It is Lester, however, who shines. His video could be used in classes on how to maintain your composure, dignity and moral superiority in the face of callous wrongdoing. As great an Ethics Dunce as Ripley is, he is a greater Ethics Hero.


Pointer: Patrick at Popehat

Facts: American Blogger

Source: Gizmodo

Ethics Alarms attempts to give proper attribution and credit to all sources of facts, analysis and other assistance that go into its blog posts. If you are aware of one I missed, or believe your own work was used in any way without proper attribution, please contact me, Jack Marshall, at  jamproethics@verizon.net.

18 thoughts on “Editor, Plagiarist and Ethics Dunce Extraordinaire Robert Ripley Meets His Worst Nightmare…

  1. We should endeavor to find out Mr. Ripley’s middle initial, so we can call him R. X. Ripley and avoid harming the reputation of Robert Ripley from Ripley’s Believe it or Not!

  2. My first-ever news report as a young staff reporter for a small town newspaper was plagiarized in a similar manner by the larger newspaper in the city, but back then I was too flattered and ignorant to be offended. Now as a full time professional resume writer (CPRW), I’ve discovered that some of the resume samples I’ve posted online to attract customers have been plagiarized (and used on LinkedIn). After seeing this video and reading your commentary, I’m inclined to be more diligent about going after resume plagiarists with an invoice.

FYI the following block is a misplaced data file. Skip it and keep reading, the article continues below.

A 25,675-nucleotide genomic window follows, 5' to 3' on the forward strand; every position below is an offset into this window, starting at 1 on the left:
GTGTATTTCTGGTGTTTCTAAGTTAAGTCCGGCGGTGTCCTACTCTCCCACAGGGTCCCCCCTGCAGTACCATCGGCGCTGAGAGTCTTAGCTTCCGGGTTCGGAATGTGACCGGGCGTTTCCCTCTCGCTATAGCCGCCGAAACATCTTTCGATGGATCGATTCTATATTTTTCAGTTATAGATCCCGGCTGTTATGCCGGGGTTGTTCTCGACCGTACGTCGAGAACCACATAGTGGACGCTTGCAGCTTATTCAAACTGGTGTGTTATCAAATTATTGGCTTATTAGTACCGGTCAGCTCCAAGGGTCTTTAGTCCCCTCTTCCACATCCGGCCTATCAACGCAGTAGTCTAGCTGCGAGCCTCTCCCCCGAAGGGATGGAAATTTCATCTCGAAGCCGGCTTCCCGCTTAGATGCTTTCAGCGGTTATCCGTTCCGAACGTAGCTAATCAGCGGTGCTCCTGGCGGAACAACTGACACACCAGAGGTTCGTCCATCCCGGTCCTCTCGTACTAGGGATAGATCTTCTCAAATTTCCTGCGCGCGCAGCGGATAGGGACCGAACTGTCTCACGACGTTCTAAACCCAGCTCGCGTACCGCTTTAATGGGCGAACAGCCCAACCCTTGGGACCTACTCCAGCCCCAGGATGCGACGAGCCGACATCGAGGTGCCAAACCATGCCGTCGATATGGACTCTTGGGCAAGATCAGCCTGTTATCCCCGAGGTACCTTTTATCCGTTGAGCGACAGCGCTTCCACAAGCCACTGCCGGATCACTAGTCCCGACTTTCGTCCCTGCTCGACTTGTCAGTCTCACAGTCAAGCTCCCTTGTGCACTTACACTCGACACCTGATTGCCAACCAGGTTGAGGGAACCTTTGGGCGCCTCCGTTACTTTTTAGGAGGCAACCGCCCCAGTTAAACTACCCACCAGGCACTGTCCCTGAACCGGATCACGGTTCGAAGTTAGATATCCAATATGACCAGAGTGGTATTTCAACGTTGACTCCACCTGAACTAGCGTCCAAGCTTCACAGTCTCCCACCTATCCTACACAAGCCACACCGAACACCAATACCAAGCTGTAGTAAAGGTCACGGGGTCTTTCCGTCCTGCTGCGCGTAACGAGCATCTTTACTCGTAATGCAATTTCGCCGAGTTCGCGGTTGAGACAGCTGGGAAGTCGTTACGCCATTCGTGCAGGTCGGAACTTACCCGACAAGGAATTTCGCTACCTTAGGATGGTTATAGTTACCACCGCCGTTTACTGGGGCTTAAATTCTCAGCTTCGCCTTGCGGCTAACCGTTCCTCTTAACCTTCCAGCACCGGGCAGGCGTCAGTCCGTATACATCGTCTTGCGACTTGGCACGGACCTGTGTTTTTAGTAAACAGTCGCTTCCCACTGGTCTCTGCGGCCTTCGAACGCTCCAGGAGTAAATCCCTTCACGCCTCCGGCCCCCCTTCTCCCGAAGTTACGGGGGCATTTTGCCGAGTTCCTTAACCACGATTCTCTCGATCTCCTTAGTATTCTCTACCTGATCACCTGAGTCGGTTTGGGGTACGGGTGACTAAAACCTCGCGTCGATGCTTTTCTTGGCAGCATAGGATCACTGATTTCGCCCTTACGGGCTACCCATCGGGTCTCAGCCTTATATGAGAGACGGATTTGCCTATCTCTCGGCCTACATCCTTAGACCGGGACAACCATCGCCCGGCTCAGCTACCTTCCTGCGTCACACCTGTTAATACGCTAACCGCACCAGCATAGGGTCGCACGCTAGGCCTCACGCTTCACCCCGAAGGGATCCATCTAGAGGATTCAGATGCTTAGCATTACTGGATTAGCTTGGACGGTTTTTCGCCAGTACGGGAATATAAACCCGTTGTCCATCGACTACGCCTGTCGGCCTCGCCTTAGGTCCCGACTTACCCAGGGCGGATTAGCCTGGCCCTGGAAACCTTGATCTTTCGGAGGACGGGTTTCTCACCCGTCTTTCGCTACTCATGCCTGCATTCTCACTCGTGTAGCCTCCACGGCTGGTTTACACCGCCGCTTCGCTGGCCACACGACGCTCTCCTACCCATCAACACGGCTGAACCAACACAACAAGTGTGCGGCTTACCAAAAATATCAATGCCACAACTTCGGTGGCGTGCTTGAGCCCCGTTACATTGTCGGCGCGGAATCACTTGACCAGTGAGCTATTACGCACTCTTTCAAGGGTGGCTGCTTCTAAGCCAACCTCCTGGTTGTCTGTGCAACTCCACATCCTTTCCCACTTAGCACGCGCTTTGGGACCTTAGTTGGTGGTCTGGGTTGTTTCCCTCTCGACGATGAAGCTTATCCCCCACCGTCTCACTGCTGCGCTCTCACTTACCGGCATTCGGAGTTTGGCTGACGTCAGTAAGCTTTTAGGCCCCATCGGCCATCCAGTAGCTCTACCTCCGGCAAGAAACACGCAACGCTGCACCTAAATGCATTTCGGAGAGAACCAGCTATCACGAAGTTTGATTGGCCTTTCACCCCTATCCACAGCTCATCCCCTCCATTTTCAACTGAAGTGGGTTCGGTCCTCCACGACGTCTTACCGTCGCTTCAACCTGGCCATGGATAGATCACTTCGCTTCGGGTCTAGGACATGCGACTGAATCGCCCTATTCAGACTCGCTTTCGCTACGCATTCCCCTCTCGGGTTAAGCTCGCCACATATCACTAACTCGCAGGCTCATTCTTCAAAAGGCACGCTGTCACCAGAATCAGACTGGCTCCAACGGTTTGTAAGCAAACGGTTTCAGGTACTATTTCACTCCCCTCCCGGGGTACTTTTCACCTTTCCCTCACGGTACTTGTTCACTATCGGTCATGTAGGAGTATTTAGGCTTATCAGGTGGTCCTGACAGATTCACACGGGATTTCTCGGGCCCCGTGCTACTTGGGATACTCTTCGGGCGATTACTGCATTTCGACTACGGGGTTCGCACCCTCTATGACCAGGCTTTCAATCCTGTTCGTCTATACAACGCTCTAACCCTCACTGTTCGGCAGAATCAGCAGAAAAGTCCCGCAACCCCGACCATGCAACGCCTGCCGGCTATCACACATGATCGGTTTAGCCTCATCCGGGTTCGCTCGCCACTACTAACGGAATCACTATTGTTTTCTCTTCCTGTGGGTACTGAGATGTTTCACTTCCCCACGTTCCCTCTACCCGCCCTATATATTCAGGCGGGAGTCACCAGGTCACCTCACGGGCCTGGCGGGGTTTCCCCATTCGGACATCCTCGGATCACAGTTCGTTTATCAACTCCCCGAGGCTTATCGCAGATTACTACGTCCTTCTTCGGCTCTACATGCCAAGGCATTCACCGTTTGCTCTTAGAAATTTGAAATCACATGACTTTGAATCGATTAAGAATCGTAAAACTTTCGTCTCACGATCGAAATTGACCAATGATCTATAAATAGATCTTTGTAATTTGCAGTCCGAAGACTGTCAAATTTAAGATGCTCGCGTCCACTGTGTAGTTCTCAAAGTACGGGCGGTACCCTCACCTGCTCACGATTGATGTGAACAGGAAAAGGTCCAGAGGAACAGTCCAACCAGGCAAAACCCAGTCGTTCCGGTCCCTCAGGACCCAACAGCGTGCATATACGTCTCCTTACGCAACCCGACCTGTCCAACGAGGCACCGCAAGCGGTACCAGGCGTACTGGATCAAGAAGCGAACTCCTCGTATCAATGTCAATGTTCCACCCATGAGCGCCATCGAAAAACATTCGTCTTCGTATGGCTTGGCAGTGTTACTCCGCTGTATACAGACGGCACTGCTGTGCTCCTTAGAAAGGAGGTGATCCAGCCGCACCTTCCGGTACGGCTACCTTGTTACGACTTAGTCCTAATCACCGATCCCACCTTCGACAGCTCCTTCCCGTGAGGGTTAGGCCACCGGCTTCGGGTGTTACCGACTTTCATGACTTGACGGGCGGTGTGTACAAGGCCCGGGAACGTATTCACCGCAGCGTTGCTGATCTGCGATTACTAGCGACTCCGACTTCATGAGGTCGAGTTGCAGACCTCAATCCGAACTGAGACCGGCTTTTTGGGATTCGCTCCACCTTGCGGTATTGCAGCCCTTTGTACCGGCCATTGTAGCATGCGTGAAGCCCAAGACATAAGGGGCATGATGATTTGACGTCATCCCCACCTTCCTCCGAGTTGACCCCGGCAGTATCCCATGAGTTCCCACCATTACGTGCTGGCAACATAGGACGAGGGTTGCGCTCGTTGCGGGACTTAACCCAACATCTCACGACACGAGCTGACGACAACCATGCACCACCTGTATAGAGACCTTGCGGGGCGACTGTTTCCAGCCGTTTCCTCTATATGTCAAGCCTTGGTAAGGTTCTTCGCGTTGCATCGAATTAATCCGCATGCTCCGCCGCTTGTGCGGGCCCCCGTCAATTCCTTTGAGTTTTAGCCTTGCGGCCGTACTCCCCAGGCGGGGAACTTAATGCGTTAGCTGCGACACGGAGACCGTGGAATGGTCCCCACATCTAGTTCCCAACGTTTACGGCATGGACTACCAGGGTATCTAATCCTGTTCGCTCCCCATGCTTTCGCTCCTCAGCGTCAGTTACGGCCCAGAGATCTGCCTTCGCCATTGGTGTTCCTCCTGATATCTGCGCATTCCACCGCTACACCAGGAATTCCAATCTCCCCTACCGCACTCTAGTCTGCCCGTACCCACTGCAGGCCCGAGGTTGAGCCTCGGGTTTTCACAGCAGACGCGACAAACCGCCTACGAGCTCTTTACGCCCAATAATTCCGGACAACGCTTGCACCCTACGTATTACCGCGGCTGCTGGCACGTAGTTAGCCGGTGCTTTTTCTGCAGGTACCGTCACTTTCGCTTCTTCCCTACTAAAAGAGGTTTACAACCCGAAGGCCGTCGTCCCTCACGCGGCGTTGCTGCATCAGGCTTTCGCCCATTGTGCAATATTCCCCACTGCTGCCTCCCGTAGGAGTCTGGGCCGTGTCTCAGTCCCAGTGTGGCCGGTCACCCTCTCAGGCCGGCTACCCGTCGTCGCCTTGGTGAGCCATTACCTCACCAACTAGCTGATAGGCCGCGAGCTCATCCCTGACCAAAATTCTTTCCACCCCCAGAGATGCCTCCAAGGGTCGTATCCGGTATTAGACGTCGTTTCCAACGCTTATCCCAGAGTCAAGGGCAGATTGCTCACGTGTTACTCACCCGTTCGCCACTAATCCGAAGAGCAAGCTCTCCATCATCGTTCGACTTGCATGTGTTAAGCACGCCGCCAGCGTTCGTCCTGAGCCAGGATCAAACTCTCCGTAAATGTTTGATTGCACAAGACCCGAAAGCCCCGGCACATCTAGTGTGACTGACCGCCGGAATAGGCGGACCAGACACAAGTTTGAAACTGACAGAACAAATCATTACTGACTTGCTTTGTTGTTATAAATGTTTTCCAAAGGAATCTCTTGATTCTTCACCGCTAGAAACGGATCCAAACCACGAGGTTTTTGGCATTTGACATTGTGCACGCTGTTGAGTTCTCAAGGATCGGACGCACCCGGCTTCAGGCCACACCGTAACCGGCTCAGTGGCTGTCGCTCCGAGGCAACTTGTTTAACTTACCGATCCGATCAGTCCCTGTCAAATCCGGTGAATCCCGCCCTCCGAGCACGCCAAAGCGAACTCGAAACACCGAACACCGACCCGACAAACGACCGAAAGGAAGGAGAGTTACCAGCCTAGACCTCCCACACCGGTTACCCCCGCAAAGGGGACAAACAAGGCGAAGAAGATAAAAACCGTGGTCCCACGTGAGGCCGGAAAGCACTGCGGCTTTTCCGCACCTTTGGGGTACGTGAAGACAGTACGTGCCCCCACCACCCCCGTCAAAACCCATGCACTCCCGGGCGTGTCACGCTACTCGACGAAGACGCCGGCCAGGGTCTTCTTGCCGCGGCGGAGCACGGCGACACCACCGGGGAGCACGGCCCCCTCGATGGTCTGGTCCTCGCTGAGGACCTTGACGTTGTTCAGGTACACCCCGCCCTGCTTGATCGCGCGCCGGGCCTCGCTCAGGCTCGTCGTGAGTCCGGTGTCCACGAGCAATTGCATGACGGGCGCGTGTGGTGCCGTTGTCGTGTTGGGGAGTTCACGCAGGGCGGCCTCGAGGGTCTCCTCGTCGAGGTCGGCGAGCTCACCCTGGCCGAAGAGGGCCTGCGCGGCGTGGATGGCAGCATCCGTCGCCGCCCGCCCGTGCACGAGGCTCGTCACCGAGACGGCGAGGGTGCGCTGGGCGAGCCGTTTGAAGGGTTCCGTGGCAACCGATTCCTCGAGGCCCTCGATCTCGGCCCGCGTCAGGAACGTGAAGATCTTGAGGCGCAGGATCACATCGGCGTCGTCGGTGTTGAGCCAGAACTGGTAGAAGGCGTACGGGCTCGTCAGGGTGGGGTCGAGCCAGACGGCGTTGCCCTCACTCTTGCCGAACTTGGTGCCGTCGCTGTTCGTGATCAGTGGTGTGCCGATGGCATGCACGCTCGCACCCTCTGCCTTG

You and Duane Lester are my ethics heroes! I read you daily and love your blog. Thanks for the work you do.


  3. Terrific post. And this sort of behavior is, alas, becoming more common. And will continue to become more common. The woman’s statement that it’s been repeated a lot of places–as if that makes reprinting it without attribution or permission OK–is one I could imagine a lot of people making,

    • What’s wrong with moral superiority when we’re talking about a thief and his innocent victim? Theft is one of those things that is clearly immoral under all moral codes, and unethical per se. If it makes you feel better, I did pause before I wrote it, because I don’t care for the phrase or the concept. Here, I think it’s fair.

  4. Pingback: Blogger Asserts Copyright, Newspaper Editor Gets Irate – YouTube « The Legal Satyricon

  5. I think the most fascinating part of all of this is in the video. Rob initially gets up out of his chair, gives him a cold stare, and moves forward in a direct confrontational style to meet him nose to nose. When the woman mentions the video camera, his demeanor visibly changes.

  6. I can see where this is a personal issue with you, Jack. But, of course, it goes beyond that. There’s a whole legion of people out there who think that the term “journalist” (when applied to them) gives them a superior status and absolves them from all consideration to lesser humans. Every time one of them is brought down or humbled, the country gets a little freer.

  7. Pingback: Writer Confronts Plagiarist on Video - GalleyCat